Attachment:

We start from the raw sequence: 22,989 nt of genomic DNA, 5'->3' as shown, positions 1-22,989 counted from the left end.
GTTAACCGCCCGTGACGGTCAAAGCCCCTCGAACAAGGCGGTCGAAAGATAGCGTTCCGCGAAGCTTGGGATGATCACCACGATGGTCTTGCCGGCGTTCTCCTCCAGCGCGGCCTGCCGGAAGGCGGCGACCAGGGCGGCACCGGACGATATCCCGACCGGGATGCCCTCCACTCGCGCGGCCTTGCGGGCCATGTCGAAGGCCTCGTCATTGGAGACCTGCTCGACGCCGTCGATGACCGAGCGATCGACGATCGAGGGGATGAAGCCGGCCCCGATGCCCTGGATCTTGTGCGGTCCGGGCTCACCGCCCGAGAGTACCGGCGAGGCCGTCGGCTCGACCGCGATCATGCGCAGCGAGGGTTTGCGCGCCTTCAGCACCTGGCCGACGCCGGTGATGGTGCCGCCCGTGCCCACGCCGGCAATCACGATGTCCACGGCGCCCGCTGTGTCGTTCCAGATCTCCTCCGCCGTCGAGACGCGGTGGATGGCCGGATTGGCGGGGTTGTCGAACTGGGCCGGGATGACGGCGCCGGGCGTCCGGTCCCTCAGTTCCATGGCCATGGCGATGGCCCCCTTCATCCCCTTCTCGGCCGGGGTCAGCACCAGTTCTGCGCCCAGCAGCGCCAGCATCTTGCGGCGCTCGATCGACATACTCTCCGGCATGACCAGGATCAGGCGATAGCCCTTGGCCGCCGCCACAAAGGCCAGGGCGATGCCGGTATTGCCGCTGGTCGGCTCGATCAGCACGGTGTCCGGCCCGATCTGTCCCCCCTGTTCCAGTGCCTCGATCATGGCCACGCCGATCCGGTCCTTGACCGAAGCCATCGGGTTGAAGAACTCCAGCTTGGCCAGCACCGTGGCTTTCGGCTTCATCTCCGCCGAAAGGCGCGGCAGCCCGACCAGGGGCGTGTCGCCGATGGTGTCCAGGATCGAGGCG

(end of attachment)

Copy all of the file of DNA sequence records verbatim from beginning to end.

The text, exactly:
We start from the raw sequence: 22,989 nt of genomic DNA, 5'->3' as shown, positions 1-22,989 counted from the left end.
GTTAACCGCCCGTGACGGTCAAAGCCCCTCGAACAAGGCGGTCGAAAGATAGCGTTCCGCGAAGCTTGGGATGATCACCACGATGGTCTTGCCGGCGTTCTCCTCCAGCGCGGCCTGCCGGAAGGCGGCGACCAGGGCGGCACCGGACGATATCCCGACCGGGATGCCCTCCACTCGCGCGGCCTTGCGGGCCATGTCGAAGGCCTCGTCATTGGAGACCTGCTCGACGCCGTCGATGACCGAGCGATCGACGATCGAGGGGATGAAGCCGGCCCCGATGCCCTGGATCTTGTGCGGTCCGGGCTCACCGCCCGAGAGTACCGGCGAGGCCGTCGGCTCGACCGCGATCATGCGCAGCGAGGGTTTGCGCGCCTTCAGCACCTGGCCGACGCCGGTGATGGTGCCGCCCGTGCCCACGCCGGCAATCACGATGTCCACGGCGCCCGCTGTGTCGTTCCAGATCTCCTCCGCCGTCGAGACGCGGTGGATGGCCGGATTGGCGGGGTTGTCGAACTGGGCCGGGATGACGGCGCCGGGCGTCCGGTCCCTCAGTTCCATGGCCATGGCGATGGCCCCCTTCATCCCCTTCTCGGCCGGGGTCAGCACCAGTTCTGCGCCCAGCAGCGCCAGCATCTTGCGGCGCTCGATCGACATACTCTCCGGCATGACCAGGATCAGGCGATAGCCCTTGGCCGCCGCCACAAAGGCCAGGGCGATGCCGGTATTGCCGCTGGTCGGCTCGATCAGCACGGTGTCCGGCCCGATCTGTCCCCCCTGTTCCAGTGCCTCGATCATGGCCACGCCGATCCGGTCCTTGACCGAAGCCATCGGGTTGAAGAACTCCAGCTTGGCCAGCACCGTGGCTTTCGGCTTCATCTCCGCCGAAAGGCGCGGCAGCCCGACCAGGGGCGTGTCGCCGATGGTGTCCAGGATCGAGGCG